As part of Food Safety Week (May 18-25) Middlesbrough Council’s Public Protection Service is joining forces with local food businesses to spread the word to help people avoid suffering campylobacter food poisoning.
In a recent Food Standards Agency (FSA) poll almost three quarters of us eat chicken every week in England, Wales and Northern Ireland.
And nearly three quarters of 16-24 year olds and of all those aged over 25 agreed that chicken was their favourite meal.
However, the FSA estimate that about 280,000 cases of food poisoning a year can be traced to campylobacter – a food poisoning bacteria found mostly on raw chicken.
Environmental Health Manager Judith Hedgley said: “The effects of food poisoning can be devastating.
“We want to remind the public of the health risks associated with handling raw poultry. There are some very simple steps that can be taken when preparing, cooking and storing it to avoid the risk of food poisoning.
“Working with our local butcher’s shops and other food businesses is an easy way to help spread this important food safety message to consumers.”
Campylobacter isn’t visible, gives no odour and can’t be tasted but at its worst can paralyse or even kill.
The FSA is spearheading a campaign to bring together the whole food chain to tackle the problem and to raise consumer awareness of the risks and of the good hygiene practices necessary when handling raw poultry.
The Agency wants to cut the number of cases of campylobacter poisoning in half by the end of 2015.
Middlesbrough Council is asking local butchers shops to promote Food Safety Week and help protect their customers from the risks of campylobacter food poisoning.
The Council have also provided information to caterers in Middlesbrough to raise awareness of campylobacter and the hygiene practices that are needed to prevent its spread.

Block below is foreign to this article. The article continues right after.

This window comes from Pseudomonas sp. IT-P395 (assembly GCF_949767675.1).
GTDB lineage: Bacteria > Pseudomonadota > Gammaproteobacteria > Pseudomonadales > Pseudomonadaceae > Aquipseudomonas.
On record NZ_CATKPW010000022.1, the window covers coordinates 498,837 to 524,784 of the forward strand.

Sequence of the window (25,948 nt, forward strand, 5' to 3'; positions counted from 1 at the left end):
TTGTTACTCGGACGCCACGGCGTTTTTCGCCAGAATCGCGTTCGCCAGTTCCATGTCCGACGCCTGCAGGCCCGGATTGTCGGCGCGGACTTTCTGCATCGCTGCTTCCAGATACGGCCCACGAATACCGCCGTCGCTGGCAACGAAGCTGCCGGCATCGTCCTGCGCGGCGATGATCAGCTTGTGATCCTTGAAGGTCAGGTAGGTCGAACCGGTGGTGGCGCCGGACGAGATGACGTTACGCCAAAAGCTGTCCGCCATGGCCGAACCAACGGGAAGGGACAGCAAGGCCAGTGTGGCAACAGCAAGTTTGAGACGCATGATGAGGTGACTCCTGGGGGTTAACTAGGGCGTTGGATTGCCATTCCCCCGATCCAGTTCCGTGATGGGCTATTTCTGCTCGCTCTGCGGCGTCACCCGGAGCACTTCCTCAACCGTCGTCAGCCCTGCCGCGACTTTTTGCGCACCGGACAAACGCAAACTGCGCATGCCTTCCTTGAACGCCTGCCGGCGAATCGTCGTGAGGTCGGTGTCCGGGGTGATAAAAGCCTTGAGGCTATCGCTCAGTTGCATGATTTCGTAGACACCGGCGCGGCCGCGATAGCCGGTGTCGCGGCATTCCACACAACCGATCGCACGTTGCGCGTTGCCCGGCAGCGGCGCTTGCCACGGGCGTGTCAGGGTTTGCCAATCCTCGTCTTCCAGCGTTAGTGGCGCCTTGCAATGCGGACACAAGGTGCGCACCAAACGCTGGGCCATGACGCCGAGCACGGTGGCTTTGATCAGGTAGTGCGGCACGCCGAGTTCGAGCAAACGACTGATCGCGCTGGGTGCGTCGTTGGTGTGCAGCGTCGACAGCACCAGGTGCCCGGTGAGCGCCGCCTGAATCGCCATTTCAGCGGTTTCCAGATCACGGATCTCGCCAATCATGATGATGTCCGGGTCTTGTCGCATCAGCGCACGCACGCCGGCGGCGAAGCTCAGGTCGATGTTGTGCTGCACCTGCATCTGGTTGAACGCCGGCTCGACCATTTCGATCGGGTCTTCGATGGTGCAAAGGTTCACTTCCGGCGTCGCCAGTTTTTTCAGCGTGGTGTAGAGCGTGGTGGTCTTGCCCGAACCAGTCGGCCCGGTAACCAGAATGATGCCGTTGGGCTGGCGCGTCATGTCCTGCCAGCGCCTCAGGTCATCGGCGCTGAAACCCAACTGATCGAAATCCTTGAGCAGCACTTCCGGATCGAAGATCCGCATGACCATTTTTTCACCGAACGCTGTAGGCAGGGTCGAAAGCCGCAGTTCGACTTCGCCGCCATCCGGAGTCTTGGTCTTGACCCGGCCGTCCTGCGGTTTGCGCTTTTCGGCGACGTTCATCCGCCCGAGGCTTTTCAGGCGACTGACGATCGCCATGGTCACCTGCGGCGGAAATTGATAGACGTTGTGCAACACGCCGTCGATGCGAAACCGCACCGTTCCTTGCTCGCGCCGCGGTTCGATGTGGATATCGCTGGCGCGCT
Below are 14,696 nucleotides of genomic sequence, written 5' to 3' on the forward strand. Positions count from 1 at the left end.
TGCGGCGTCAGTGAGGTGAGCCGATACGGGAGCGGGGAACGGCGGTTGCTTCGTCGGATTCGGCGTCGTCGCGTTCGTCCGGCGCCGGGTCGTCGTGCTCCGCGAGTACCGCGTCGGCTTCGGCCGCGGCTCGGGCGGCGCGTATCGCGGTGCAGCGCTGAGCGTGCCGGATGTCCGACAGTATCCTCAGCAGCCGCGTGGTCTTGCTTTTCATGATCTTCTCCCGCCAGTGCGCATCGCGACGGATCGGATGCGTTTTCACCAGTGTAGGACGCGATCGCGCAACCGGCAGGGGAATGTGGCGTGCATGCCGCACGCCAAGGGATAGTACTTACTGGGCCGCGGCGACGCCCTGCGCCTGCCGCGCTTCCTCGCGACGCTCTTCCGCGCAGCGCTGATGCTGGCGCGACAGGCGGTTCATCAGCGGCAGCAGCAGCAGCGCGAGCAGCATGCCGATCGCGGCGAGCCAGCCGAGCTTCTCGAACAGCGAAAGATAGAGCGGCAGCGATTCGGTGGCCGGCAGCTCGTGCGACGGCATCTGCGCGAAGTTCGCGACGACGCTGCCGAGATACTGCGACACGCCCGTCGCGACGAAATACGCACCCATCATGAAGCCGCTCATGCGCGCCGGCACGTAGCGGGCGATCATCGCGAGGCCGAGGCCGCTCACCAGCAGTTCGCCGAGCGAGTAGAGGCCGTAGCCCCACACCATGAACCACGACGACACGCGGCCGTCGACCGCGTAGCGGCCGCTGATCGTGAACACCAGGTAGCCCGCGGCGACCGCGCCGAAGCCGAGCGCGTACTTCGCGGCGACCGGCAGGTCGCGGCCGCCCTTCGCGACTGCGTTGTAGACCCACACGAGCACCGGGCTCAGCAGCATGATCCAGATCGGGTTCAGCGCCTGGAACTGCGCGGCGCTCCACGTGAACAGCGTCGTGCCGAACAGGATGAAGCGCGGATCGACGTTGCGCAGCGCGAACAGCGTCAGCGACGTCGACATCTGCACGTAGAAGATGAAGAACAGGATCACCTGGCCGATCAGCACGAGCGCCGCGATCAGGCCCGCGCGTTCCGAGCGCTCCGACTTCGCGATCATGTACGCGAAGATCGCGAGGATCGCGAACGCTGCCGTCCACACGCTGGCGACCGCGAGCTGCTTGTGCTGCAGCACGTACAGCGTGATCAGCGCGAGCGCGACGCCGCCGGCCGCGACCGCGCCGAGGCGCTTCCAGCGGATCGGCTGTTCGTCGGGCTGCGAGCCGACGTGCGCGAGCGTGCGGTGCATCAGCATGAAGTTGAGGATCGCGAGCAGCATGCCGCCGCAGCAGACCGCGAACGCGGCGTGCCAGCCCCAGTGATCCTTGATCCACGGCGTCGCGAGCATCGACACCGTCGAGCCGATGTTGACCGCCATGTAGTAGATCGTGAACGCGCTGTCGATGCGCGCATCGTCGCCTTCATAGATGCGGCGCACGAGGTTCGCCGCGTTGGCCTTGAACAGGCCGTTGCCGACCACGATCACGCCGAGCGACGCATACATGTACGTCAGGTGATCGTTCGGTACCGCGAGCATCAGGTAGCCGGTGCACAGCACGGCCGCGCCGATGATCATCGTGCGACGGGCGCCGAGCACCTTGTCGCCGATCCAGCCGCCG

The Public Protection Service would like to encourage Middlesbrough residents to take the Chicken Challenge:
- Bag and store raw chicken separately from other food, covered and chilled on the bottom shelf of the fridge.
- Do not wash raw chicken, this can spread bacteria.
- Wash everything that has touched raw chicken in soap and hot water – your hands and utensils.
- Check chicken is cooked properly – no pink meat, steaming hot and the juices run clear.
Edward Kunonga, Director of Public Health for Middlesbrough Council, said: “Reducing food borne infections is a key local and national food safety priority.
“In Middlesbrough, campylobacter infections account for more than half of all food borne diseases reported to the Council.
“The typical symptoms of campylobacter infections include severe diarrhoea and abdominal pain lasting between two and five days. It is a very unpleasant illness that can take several weeks to fully recover from.”
- To take the pledge and the chance to win prizes visit food.gov.uk/chickenchallenge